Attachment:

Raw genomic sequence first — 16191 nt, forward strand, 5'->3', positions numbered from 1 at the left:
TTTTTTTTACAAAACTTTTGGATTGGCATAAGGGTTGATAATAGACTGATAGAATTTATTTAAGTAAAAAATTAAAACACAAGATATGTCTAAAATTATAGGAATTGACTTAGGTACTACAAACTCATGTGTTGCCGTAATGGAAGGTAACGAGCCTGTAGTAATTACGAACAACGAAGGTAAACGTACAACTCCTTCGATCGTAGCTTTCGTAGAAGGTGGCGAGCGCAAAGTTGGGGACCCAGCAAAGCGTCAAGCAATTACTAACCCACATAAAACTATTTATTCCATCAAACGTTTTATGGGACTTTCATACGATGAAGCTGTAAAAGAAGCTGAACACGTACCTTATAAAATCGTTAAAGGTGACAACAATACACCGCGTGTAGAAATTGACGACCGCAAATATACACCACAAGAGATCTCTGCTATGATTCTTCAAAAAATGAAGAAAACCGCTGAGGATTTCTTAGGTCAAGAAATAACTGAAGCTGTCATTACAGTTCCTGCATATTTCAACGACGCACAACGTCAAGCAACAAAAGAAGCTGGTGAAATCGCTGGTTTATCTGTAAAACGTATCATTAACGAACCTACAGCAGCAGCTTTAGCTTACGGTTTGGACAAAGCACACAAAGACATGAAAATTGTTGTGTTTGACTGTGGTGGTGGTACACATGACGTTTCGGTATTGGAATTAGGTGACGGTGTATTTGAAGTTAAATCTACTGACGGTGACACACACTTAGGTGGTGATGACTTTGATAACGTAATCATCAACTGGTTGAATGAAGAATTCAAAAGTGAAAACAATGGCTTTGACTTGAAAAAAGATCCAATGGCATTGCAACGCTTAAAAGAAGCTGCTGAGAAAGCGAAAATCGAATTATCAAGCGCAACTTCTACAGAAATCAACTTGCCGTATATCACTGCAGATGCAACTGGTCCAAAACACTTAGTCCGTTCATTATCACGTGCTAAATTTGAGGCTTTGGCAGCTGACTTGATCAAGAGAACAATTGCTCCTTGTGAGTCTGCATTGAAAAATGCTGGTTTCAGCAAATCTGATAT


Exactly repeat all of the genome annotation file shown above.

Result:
Raw genomic sequence first — 16191 nt, forward strand, 5'->3', positions numbered from 1 at the left:
TTTTTTTTACAAAACTTTTGGATTGGCATAAGGGTTGATAATAGACTGATAGAATTTATTTAAGTAAAAAATTAAAACACAAGATATGTCTAAAATTATAGGAATTGACTTAGGTACTACAAACTCATGTGTTGCCGTAATGGAAGGTAACGAGCCTGTAGTAATTACGAACAACGAAGGTAAACGTACAACTCCTTCGATCGTAGCTTTCGTAGAAGGTGGCGAGCGCAAAGTTGGGGACCCAGCAAAGCGTCAAGCAATTACTAACCCACATAAAACTATTTATTCCATCAAACGTTTTATGGGACTTTCATACGATGAAGCTGTAAAAGAAGCTGAACACGTACCTTATAAAATCGTTAAAGGTGACAACAATACACCGCGTGTAGAAATTGACGACCGCAAATATACACCACAAGAGATCTCTGCTATGATTCTTCAAAAAATGAAGAAAACCGCTGAGGATTTCTTAGGTCAAGAAATAACTGAAGCTGTCATTACAGTTCCTGCATATTTCAACGACGCACAACGTCAAGCAACAAAAGAAGCTGGTGAAATCGCTGGTTTATCTGTAAAACGTATCATTAACGAACCTACAGCAGCAGCTTTAGCTTACGGTTTGGACAAAGCACACAAAGACATGAAAATTGTTGTGTTTGACTGTGGTGGTGGTACACATGACGTTTCGGTATTGGAATTAGGTGACGGTGTATTTGAAGTTAAATCTACTGACGGTGACACACACTTAGGTGGTGATGACTTTGATAACGTAATCATCAACTGGTTGAATGAAGAATTCAAAAGTGAAAACAATGGCTTTGACTTGAAAAAAGATCCAATGGCATTGCAACGCTTAAAAGAAGCTGCTGAGAAAGCGAAAATCGAATTATCAAGCGCAACTTCTACAGAAATCAACTTGCCGTATATCACTGCAGATGCAACTGGTCCAAAACACTTAGTCCGTTCATTATCACGTGCTAAATTTGAGGCTTTGGCAGCTGACTTGATCAAGAGAACAATTGCTCCTTGTGAGTCTGCATTGAAAAATGCTGGTTTCAGCAAATCTGATAT